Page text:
In my latest Slate column, I mention an article in the current issue of the Atlantic called “The Moral Crusade Against Foodies.” The author, B.R. Myers, is an Atlantic contributor who achieved notoriety back in 2001 with a splenetic attack on contemporary American literature. He dismissed as pretentious and essentially unreadable the works of novelists such as Cormac McCarthy, Don DeLillo, Paul Auster, Annie Proulx, David Guterson, and Rick Moody, and attacked the American literary establishment for puffing up their reputations. Sneering and bombastic, the piece was clearly meant to épater le bourgeois, but there was also a distinct whiff of ressentiment (oops, there I go being all pretentious myself and using fancy French phrases). That’s the Myers style, and it is on vivid display in his windy rant about foodies.
I’m not a disinterested observer here; as I note in my Slate piece, I’m cited by Myers as an example of a debauched live-to-eat type. His article is ostensibly a review of several food-related books, including Best Food Writing 2010, which includes an extract from my book Au Revoir to All That, in which I recount a dinner at a restaurant in Strasbourg and how I let the chef flirt with my wife because I was so enthralled by his foie gras preparation. I thought I wrote that section in a gently self-mocking way, and many readers seemed to find the story amusing. But Myers, whose writing is not distinguished by its humor, considers it emblematic of just how low the food-obsessed will sink in order to satisfy their whims. I’m also rapped on the knuckles for hyperbole; my enthusiasm grates on Myers. That’s fine: reading is personal, and tone and content that works for one reader might not please another.
Myers is apparently a vegan and an animal rights activist, and one of his beefs with foodies is that they are duplicitous when it comes to the treatment of animals. On the one hand, he says, they piously condemn factory farming and industrial agriculture, yet most of them are meat eaters, and they often seem to revel in the slaughter of animals. By way of example, he quotes Vogue’s Jeffrey Steingarten, who writes of a dying pig that it is “a filthy beast deserving its fate.” If Myers had confined himself to this issue, he might have produced an interesting essay. Whether a chicken is raised in a fetid warehouse or allowed to wander around a farmyard, it is still being put to death so that humans can eat it. There is certainly an argument to be made that factory vs. free-range is a distinction without much of a difference and that foodies are both deluding and flattering themselves in claiming otherwise.
But Myers doesn’t restrict himself to meat consumption; the article is a scattershot assault on “foodie-ism” (his phrase) in general. He denounces its practitioners as gluttons. He attacks them for being profligate and obtuse (“Restaurant reviews are notorious for touting $100 lunches as great value”), and for traveling vast distances in pursuit of gustatory pleasure (“And when foodies talk of flying to Paris to buy cheese…they’re not joking”). He claims they are philistines, and that the “glorification of chefs” is a sign of a declining culture. He sees no fundamental distinction between, say, the gonzo antics of Anthony Bourdain and the erudite meditations of Michael Pollan; both men are moral pygmies whose passion for food bespeaks a “littleness of soul.”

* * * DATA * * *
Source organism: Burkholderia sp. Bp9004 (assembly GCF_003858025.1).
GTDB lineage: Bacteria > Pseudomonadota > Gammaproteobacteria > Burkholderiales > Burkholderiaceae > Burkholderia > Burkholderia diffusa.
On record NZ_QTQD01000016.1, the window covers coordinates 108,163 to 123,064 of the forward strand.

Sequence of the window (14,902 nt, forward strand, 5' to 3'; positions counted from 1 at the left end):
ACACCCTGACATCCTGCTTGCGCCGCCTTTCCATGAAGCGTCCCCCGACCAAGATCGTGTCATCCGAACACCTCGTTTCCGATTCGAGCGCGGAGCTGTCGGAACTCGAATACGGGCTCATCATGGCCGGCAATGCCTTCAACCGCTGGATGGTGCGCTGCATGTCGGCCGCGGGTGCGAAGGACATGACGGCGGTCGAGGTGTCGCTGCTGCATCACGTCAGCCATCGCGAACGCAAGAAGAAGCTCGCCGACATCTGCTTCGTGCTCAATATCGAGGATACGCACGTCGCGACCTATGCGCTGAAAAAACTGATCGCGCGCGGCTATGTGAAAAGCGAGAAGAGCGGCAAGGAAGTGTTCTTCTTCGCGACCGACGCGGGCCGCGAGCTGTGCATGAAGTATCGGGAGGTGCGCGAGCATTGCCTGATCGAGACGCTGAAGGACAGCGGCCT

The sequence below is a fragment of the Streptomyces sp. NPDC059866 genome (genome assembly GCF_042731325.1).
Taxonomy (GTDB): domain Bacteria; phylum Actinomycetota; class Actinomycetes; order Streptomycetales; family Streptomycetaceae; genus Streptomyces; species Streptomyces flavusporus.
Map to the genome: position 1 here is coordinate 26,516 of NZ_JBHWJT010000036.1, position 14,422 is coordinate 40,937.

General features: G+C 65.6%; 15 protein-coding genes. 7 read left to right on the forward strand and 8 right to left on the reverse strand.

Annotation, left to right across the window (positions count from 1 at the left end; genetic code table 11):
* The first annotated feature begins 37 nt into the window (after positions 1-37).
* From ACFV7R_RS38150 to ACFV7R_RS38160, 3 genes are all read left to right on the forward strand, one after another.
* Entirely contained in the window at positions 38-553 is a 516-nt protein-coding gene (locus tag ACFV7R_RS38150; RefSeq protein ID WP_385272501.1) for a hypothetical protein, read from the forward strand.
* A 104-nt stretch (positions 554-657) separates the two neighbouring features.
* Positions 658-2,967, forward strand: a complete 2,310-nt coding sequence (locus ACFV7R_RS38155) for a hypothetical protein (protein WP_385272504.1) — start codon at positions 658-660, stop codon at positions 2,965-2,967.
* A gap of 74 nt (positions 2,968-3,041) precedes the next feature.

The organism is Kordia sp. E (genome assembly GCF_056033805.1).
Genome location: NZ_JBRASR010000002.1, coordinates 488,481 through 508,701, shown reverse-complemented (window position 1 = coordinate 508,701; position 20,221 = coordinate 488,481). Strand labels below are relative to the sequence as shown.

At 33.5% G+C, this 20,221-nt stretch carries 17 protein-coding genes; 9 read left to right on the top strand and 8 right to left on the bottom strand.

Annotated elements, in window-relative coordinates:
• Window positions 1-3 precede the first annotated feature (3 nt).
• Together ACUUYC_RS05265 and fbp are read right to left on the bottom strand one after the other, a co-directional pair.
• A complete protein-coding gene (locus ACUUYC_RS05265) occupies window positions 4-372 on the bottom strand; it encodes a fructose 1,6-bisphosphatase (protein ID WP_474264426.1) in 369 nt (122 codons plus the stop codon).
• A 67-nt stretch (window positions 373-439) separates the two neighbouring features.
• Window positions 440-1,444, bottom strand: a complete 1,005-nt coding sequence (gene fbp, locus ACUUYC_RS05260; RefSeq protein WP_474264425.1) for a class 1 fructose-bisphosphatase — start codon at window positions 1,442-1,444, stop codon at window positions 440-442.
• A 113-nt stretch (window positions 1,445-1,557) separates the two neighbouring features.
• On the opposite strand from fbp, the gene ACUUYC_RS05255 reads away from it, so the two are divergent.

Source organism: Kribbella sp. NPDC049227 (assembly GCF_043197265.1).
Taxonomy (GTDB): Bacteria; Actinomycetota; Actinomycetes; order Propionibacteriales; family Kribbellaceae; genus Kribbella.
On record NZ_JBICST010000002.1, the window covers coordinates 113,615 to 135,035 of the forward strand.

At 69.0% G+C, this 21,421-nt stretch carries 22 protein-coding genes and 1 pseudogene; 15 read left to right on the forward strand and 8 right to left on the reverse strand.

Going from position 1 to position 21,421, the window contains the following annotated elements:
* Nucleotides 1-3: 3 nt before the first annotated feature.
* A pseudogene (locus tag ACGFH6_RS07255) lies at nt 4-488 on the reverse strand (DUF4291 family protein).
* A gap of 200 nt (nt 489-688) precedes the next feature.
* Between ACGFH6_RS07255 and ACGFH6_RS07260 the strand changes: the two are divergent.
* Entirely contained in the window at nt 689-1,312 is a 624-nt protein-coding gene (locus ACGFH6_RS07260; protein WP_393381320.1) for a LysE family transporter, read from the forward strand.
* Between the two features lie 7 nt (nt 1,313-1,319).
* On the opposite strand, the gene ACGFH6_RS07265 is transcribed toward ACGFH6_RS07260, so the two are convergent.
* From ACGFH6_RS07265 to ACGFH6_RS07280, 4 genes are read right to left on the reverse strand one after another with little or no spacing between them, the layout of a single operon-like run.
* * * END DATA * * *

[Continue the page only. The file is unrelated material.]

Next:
As Myers ricochets from one grievance to the next, it becomes clear that the real issue is that he personally derives no satisfaction from the act of eating (“no small perversion of language is needed to spin heroism out of an evening spent in a chair”), considers this testament to his own rectitude, and is incensed that a very different ethos now prevails (witness the popularity of Bourdain and Pollan, the proliferation of television cooking shows, etc.). Reading his essay, you can almost imagine him running into a restaurant, overturning the tables, and sending all the dishes crashing to the floor. It is a tantrum masquerading as a critique.
Perhaps sensing that he has revealed more about himself than about the matter at hand, Myers makes a flailing attempt at the end of the piece to arouse the reader’s indignation by suggesting that sanctimonious food zealots are plotting to invade our kitchens. He writes, “Unfortunately, the foodie fringe enjoys enough media access to make daily claims for its sophistication [note the resentment] and virtue, for the suitability of its lifestyle as a model for the world. We should not let it get away with those claims.” This is what pretentious literary types refer to as a straw man argument. Myers offers no examples to back up his assertion, and that’s because he can’t. Apart from encouraging people to eat healthy foods, to make time for family meals, and to be environmentally conscious, there is nothing prescriptive about “foodie-ism”, and certainly nothing that smacks of a determination to impose its views on others. As for the foodie “lifestyle,” it simply amounts to giving some thought to what you put in your stomach and to taking pleasure in what you eat—and it is this last part that Myers cannot abide.